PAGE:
NC Supreme Court

Tillisberger: Ignore the law, let's barge ahead with vouchers

Judge Robert Hobgood was abundantly clear in his ruling on school vouchers: they're unconstitutional and the state is not allowed to disburse any voucher money.

Of course, Tillisberger didn't like that. And Tillisberger is used to getting their way. They're despotic and don't care much for the rule of law -- they just want to get their way.

So before the court's written ruling has even been issued, Tillisberger yanked the vouchers case away from North Carolina's attorney general, ignored the Court of Appeals and went directly to the NC Supreme Court demanding to disburse the illegal voucher money.

A three-judge appeals court panel rejected [the emergency] request [to disburse voucher funds] on Monday, saying it was premature to offer such a ruling without a written order from Superior Court Judge Robert Hobgood.

The best justice money can buy

In case anyone remained under the illusion that judicial elections in NC were actually non-partisan, like they are officially billed to be, former NC Chief Justice I. Beverly Lake shatters that illusion.

In a firey [sic] plea for money, I. Beverly Lake, a former chief justice of the state Supreme Court, is rallying support for Bob Hunter in his campaign for a seat on the high court.

Lake, who reached mandatory retirement age in 2006, sent out a letter to Republican donors stating his case clearly:

“One justice can mean the difference between liberty and tyranny. … Since leaving the bench, I’ve watched liberal ‘activist judges’ rewrite the Constitution – and waited for one justice to stand up and say ‘No’ to the craziness going on in our courts.”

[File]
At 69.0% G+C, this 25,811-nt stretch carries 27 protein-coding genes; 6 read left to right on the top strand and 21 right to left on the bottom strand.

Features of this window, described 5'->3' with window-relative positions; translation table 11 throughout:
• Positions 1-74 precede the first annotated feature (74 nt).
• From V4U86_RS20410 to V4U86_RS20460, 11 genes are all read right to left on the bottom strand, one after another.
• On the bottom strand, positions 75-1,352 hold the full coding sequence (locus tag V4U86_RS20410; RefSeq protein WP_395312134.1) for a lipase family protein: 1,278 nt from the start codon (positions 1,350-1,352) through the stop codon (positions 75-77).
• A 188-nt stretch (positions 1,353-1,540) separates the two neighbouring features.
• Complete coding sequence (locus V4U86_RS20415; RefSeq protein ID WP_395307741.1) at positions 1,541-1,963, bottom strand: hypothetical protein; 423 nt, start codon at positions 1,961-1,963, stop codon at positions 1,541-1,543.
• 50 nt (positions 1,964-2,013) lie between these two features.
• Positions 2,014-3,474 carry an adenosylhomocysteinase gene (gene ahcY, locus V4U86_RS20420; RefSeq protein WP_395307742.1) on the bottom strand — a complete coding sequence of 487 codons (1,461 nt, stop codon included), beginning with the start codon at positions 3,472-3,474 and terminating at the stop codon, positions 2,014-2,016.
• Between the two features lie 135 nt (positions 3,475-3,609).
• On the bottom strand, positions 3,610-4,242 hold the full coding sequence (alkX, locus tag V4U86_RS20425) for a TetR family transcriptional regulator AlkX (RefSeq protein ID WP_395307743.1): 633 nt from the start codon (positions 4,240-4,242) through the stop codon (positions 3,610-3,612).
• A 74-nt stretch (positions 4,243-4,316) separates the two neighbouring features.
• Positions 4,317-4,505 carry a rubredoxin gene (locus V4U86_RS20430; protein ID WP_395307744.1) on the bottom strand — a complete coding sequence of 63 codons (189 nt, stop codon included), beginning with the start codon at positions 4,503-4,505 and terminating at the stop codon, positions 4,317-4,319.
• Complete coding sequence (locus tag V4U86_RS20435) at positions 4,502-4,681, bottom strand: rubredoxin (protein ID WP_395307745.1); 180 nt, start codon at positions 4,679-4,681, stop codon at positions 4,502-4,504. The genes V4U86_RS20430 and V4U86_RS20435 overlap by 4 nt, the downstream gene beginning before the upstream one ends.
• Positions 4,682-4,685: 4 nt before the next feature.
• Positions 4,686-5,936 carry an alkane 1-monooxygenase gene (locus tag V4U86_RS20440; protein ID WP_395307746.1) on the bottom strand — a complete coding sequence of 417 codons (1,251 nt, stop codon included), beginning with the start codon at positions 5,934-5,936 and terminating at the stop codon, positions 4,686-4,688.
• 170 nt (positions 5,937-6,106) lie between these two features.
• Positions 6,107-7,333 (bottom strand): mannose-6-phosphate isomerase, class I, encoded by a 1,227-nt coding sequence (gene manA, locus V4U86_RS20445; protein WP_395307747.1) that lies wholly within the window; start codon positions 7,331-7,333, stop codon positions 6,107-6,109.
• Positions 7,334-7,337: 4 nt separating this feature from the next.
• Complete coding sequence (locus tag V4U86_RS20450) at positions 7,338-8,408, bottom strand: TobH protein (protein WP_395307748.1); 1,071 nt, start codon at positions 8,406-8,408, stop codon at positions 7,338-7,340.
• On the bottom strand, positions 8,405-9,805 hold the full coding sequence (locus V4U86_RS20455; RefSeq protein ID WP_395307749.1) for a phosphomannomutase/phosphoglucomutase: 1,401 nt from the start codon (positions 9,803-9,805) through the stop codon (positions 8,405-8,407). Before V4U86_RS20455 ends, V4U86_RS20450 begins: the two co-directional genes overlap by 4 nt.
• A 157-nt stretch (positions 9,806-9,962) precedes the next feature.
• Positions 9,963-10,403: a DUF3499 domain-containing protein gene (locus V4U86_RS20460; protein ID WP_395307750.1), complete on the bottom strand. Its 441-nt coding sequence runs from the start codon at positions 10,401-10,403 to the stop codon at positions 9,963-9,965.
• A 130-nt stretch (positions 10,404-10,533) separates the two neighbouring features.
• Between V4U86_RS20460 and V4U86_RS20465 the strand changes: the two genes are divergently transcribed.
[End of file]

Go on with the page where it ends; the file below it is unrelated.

NC GOP tries to become immune from judicial checks and balances

The NC GOP, stung by a series of judicial rulings that their unconstitutional laws are...er...unconstitutional, isn't about to put up with that.

When judges get in their way of passing unconstitutional laws, Tillisberger just passes a new unconstitutional law.

After passing laws imposing new conditions on abortions and elections, taking away teacher tenure and providing vouchers for private school tuition, Republican state legislators have seen those policies stymied in state and federal courtrooms.

So they have passed another law, this one making those kinds of lawsuits less likely to succeed when filed in state court. Beginning in September, all constitutional challenges to laws will be heard by three-judge trial court panels appointed by the chief justice of the state Supreme Court.

NC Supreme Court overturns injunction on private school vouchers

And the draining of public school resources continues:

The North Carolina Supreme Court has overturned a lower court’s order to halt the state’s voucher program. That means the program can go on – at least for now. It’s a program that gives low-income families scholarships of up to $4,200 to help send their children to private schools.